Today the Solar Energy Industries Association (SEIA), The Solar Foundation, and the Interstate Renewable Energy Council released the 2020 National Solar Jobs Census. While there was a 6.7% decline in the national workforce from 2019, solar jobs in Wisconsin held steady throughout 2020.
Nationally, the solar industry employed 231,474 workers in 2020. The report tracks all solar jobs in residential and utility-scale construction, as well as all supply chains, and includes anyone who spends 50% or more of their time working on solar-related activities.
While overall national solar employment dropped, the Solar Jobs Census results did show favorable numbers in specific categories. Diversity in the workforce increased, mainly among women but also among Blacks, Asians, Latinos, and Hispanics. Additionally, the Census demonstrated that pay rates for solar jobs were comparable or higher than the U.S. averages for similar occupations in energy and construction industries.
Productivity in solar showed significant growth in 2020. Record amounts of solar installations occurred last year as the total U.S. capacity increased by over 19,000 megawatts. A vast majority (73%) of the installed solar capacity was utility-scale, but residential solar productivity also increased by 19% nationwide.
Here in Wisconsin, our solar installation totals set records last year. The completion of the Two Creeks solar farm in Manitowoc County was part of over 200 megawatts of solar that came online in 2020. According to RENEW’s analysis, Wisconsin’s cumulative solar capacity more than doubled in 2020.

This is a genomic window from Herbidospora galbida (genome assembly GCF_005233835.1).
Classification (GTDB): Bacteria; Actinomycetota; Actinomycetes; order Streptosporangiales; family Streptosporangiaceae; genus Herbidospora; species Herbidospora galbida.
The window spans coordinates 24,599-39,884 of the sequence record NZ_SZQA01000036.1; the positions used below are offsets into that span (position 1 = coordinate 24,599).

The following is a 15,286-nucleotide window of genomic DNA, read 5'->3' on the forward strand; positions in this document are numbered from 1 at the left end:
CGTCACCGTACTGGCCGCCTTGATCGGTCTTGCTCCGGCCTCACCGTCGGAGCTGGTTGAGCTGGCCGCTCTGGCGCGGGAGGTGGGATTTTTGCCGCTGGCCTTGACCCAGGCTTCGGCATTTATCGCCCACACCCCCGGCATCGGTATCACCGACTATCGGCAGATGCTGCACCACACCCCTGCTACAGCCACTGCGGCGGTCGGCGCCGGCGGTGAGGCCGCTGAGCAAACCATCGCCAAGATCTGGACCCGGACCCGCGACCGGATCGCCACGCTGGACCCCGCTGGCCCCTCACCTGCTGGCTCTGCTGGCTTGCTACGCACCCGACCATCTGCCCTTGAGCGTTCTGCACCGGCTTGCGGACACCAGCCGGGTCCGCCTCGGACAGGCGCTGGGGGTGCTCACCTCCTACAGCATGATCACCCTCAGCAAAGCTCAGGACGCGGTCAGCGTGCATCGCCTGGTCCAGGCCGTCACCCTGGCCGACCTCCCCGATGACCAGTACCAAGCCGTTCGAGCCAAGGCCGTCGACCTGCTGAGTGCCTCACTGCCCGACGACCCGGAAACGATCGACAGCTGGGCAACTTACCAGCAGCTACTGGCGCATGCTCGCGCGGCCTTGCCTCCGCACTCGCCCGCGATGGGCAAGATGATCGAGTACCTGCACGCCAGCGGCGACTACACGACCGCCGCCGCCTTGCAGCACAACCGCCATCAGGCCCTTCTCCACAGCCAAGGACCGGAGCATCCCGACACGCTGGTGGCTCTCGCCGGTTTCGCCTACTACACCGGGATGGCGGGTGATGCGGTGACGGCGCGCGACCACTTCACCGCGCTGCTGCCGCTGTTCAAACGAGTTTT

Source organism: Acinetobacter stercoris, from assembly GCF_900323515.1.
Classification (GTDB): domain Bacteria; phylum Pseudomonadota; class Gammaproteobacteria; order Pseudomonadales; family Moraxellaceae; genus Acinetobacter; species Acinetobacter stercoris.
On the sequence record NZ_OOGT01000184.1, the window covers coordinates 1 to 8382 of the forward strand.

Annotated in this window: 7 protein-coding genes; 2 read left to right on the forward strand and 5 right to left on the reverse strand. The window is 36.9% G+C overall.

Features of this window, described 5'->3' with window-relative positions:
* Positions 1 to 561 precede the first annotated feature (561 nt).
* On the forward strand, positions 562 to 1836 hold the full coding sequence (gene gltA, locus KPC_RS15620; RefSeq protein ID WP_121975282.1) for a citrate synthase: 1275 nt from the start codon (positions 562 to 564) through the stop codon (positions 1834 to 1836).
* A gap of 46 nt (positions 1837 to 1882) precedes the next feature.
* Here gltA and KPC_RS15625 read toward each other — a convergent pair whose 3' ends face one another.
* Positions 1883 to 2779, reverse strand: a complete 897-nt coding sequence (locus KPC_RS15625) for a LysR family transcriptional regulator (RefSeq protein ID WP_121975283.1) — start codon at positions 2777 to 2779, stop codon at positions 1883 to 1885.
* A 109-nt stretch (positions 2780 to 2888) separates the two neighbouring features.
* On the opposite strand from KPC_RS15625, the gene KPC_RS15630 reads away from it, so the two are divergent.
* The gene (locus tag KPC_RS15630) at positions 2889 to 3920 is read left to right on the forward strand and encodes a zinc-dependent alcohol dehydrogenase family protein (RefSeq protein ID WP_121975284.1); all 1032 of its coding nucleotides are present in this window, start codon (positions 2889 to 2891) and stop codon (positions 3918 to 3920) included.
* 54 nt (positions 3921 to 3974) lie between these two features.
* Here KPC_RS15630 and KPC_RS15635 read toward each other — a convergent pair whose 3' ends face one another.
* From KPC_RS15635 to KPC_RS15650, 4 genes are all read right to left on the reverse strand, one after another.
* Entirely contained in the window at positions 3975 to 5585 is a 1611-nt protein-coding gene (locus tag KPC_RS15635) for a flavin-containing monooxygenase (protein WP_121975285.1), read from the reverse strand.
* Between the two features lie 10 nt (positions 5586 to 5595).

Wisconsin residential solar installations also increased in 2020. Over 10 megawatts of solar were installed on homes last year compared with approximately 5 megawatts in 2019. Focus on Energy saw nearly a tripling of requests for residential solar incentives, going from around 700 reservations to over 2,000. This surge in solar adoption was likely due to people spending more time in their homes, recognizing their energy consumption habits, and seeking to reduce their utility bills.
According to the Solar Jobs Census, solar employment figures in the Badger state saw a slight improvement from last year’s figures. Across the state, jobs were up from 2,871 in 2019 to 2,910 in 2020. Wisconsin is ranked #26 nationally for all solar-related employment.
While the Wisconsin job totals are reassuring, significant workforce growth is still needed. According to SEIA, “the solar industry is on a trajectory to reach 400,000 solar jobs by 2030,” but “employment will need to exceed 900,000 workers by 2035 to reach the 100% clean electricity goal set by President Biden.”
Approximately 2,450 megawatts of generation are expected to come online in Wisconsin over the next 3-5 years. We will need to scale up our solar workforce in that timeframe to complete these projects. Wisconsin’s solar industry offers an unparalleled opportunity to grow our clean energy workforce and reinvest millions in our local economies.